The Court of Appeal upheld a High Court decision to refuse to allow a Local Authority to withdraw an admission of liability in a failure to remove case.
The claimant, J, was born in 2000 and had a difficult early childhood. There were concerns about his mother’s behaviour and parenting ability even prior to his birth. Despite this he was allowed to remain in her care until May 2006 when the Local Authority initiated care proceedings.
In August 2012 J began proceedings, with a litigation friend, against the Local Authority on the basis of a breach of both statutory duty and a common law duty of care. It is alleged that he ought to have been removed from the care of his mother in the first month of his life and placed for adoption.
Liability was admitted in writing and in a Defence served in December 2012. The claim was initially stayed to allow time to consider J’s development as he moved towards adulthood and consider the need for psychiatric assessment of J following his 16th birthday. A further stay was imposed in August 2018 pending a decision in CN & GN v Poole Borough Council.
The Supreme Court decision was provided in respect of CN on 6 June 2019 and this prompted the Local Authority’s application to withdraw its admission of liability on the basis that it did not owe a duty of care to J at the material time.
HHJ Howells granted the Local Authority’s application at Cardiff County Court but her decision was reversed on appeal by Marcus Smith J in the High Court. The court does have a discretion under CPR 14 to allow a defendant to withdraw an admission of liability and there are a number of factors to consider including the stage of proceedings, prejudice to the claimant and ‘the interests of the administration of justice’. Smith J allowed the appeal on the basis of prejudice in light of the time which had expired between the original admission and the application.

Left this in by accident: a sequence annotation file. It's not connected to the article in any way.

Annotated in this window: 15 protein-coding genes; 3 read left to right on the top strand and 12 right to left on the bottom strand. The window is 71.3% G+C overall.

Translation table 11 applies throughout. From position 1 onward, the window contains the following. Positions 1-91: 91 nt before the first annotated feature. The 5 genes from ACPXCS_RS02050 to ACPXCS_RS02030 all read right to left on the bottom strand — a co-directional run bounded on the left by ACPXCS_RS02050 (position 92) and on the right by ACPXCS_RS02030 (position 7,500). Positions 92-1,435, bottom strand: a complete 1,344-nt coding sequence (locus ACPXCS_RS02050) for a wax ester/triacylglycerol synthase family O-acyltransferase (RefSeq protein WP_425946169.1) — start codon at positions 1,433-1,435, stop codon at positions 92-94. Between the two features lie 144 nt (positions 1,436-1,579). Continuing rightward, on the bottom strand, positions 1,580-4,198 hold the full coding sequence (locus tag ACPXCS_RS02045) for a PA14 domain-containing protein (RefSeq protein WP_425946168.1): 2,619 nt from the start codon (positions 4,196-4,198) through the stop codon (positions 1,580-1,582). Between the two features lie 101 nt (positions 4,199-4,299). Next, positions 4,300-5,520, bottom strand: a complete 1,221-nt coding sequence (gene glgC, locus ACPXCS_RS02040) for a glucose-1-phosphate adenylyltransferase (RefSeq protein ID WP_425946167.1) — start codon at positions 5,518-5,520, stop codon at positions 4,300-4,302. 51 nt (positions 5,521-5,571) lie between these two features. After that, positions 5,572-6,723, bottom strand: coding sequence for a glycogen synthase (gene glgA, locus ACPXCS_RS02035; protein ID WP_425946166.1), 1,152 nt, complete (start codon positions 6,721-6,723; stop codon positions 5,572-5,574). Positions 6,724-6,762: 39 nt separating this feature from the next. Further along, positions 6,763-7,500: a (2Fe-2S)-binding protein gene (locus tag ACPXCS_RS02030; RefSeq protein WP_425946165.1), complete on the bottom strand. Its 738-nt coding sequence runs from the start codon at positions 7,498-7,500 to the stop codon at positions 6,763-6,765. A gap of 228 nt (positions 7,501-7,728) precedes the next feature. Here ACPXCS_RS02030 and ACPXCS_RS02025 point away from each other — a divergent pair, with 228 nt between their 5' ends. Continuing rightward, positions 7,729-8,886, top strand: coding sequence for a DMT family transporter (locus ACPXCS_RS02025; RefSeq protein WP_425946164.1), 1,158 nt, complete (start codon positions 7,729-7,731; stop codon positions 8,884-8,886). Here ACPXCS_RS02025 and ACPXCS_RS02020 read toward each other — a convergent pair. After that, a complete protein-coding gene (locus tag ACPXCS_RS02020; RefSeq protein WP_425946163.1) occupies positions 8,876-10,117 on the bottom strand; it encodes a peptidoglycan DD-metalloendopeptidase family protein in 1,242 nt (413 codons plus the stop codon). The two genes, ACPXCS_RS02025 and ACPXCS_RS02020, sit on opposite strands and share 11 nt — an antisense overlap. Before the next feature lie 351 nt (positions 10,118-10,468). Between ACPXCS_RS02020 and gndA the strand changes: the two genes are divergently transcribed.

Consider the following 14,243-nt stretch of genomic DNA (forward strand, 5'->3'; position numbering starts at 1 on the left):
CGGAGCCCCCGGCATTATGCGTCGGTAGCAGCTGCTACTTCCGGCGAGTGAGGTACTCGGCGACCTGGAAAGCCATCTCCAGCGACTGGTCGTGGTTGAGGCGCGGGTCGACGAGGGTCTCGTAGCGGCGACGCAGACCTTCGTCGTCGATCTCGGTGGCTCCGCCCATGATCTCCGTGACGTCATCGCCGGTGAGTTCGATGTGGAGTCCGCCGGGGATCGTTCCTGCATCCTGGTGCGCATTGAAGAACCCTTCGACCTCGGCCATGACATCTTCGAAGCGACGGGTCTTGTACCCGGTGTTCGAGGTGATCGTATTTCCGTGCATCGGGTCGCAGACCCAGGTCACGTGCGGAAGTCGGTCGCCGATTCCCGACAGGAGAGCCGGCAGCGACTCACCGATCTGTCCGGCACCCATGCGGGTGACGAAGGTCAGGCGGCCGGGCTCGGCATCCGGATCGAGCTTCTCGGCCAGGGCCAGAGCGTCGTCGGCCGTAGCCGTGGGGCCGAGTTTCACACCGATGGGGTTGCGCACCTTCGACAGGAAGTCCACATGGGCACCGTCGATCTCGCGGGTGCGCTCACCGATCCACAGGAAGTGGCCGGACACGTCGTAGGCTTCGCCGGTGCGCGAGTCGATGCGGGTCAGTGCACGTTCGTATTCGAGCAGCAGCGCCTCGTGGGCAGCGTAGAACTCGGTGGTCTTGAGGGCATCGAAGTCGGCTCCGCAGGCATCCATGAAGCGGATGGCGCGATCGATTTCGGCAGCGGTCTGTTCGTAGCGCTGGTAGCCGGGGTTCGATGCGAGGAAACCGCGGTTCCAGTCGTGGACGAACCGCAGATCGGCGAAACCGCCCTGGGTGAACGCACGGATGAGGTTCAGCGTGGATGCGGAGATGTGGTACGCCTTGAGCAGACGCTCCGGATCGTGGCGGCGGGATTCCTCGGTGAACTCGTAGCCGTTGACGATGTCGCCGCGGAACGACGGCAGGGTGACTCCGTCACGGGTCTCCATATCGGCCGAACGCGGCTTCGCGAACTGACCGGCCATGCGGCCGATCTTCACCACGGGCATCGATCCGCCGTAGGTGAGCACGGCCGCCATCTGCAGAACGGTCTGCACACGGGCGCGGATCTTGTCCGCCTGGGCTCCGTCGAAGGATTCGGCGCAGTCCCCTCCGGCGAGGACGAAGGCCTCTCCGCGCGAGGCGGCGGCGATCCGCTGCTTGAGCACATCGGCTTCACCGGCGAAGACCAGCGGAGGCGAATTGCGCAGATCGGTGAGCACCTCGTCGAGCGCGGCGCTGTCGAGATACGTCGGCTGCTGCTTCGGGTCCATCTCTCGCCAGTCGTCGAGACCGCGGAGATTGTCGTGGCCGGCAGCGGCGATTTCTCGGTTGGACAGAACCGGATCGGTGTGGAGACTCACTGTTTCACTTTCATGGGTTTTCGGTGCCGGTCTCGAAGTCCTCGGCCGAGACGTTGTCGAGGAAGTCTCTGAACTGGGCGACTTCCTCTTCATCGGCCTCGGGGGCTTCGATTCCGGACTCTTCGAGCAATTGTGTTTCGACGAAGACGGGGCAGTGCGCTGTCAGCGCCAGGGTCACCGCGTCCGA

The Local Authority unsuccessfully challenged this decision in the Court of Appeal. The lead judgment was provided by Lord Justice Lewison who noted that “the withdrawal of the admission has undoubtedly put J in a worse position than he was with the admission.” The admission had stood for seven years during which time J believed that he would eventually receive damages. Lord Justice Lewison added that “as a result of the admission having been withdrawn, that expectation will have been completely falsified.”
Coulson LJ agreed with the decision and noted that whilst the list of factors in CPR 14 is useful “it does not replace the need for the judge to stand back and consider the application in the round.” There was clear and obvious prejudice to J if the Local Authority was allowed to resile from the admission which would give rise to the need to obtain evidence about events going back over 20 years.
An open admission of liability
The decision in J reiterates the importance of taking great care when making an open admission of liability. On the specific facts of this case the Local Authority had not established that it was fair, just and appropriate for it to be allowed to resile from its admission of liability. The long delay meant that there was significant prejudice to J.
Where a defendant does wish to resile from an admission it should do so at the earliest possible opportunity. Failure to do so may mean that it is prevented from relying on what might have been a successful defence.
A link to the judgment can be found here.